Seafarers Salaries Surged According To Danica Crewing’s Maritime Employment Survey

According to a recent survey by crewing specialist Danica, salaries for seafarers have increased by 10% since the survey’s two-year-old completion.

The results indicate that the market for crew employment is shifting in favour of seafarers, especially in senior officer ranks, where salaries have increased across nationalities by 10% to 15% since 2021.

Image for representation purpose only

Senior officers on dry cargo ships have had exceptionally rapid wage increases. According to the survey, abundant job offers give seafarers the freedom to choose carefully.

The salary difference between Filipino and Eastern European officers is getting smaller, but senior Indian officers on dry cargo ships are currently paid 10% more than their Eastern European colleagues.

The survey indicates that salary increases are the main factor influencing seafarers to switch shipping companies. The CEO of Danica Crewing Specialists, Henrik Jensen, notes that there is a pay spiral similar to what was seen before the financial crisis and attributes it to a lack of qualified seafarers and better financial circumstances for ship owners.

The survey also highlights issues facing the sector. Salary increases of 10% result from high demand for specific ranks, like fitters, cooks, and bosuns.

Due to a severe shortage, wages for Ukrainian fitters have increased by up to 30%. The survey indicates worries regarding the treatment of seafarers despite a rise in salaries.

A 7% increase since 2021 was seen in the percentage of respondents who said their wages were not paid on time, at about 36%. Furthermore, 8% said they had yet to receive their entire salary. It’s concerning to learn that 23% of sailors reported having trouble finding food or clean water on recent trips.

The survey provides a thorough overview of the current situation of the maritime employment market, according to opinions from 6,228 seafarers out of Danica’s database of 64,354 applicants.

However, in 2024, the upward salary trends might encounter obstacles as bulkers and container owners might have to make financial cuts due to shipping rate challenges. Jensen speculates that salary increases for seafarers may level out in the upcoming year.

The industry’s transition to alternative fuels may impact future salary dynamics and the need for seafarers skilled in operating vessels equipped with fuel-saving devices.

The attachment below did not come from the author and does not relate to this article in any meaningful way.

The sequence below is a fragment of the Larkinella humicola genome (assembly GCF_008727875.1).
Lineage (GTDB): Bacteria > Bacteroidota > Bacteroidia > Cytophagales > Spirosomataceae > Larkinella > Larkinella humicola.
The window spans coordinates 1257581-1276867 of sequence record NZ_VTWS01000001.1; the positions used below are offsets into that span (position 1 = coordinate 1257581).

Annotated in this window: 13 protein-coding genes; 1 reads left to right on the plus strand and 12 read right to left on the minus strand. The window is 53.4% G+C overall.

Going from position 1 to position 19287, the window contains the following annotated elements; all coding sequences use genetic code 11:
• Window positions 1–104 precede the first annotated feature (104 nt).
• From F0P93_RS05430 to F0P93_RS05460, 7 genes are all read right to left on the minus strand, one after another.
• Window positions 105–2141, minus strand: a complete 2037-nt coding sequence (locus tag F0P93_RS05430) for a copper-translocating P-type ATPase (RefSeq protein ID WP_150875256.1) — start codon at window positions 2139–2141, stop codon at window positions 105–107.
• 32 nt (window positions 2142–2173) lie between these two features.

Jensen stresses the value of paying more to keep skilled workers on staff, particularly those trained to operate specialised machinery.

Reference- Splash

Disclaimer :
The information contained in this website is for general information purposes only. While we endeavour to keep the information up to date and correct, we make no representations or warranties of any kind, express or implied, about the completeness, accuracy, reliability, suitability or availability with respect to the website or the information, products, services, or related graphics contained on the website for any purpose. Any reliance you place on such information is therefore strictly at your own risk.

In no event will we be liable for any loss or damage including without limitation, indirect or consequential loss or damage, or any loss or damage whatsoever arising from loss of data or profits arising out of, or in connection with, the use of this website.

Do you have info to share with us ? Suggest a correction

About Author

Marine Insight News Network is a premier source for up-to-date, comprehensive, and insightful coverage of the maritime industry. Dedicated to offering the latest news, trends, and analyses in shipping, marine technology, regulations, and global maritime affairs, Marine Insight News Network prides itself on delivering accurate, engaging, and relevant information.

Subscribe To Our Newsletters

By subscribing, you agree to our Privacy Policy and may receive occasional deal communications; you can unsubscribe anytime.

Web Stories

Leave a Reply

Your email address will not be published. Required fields are marked *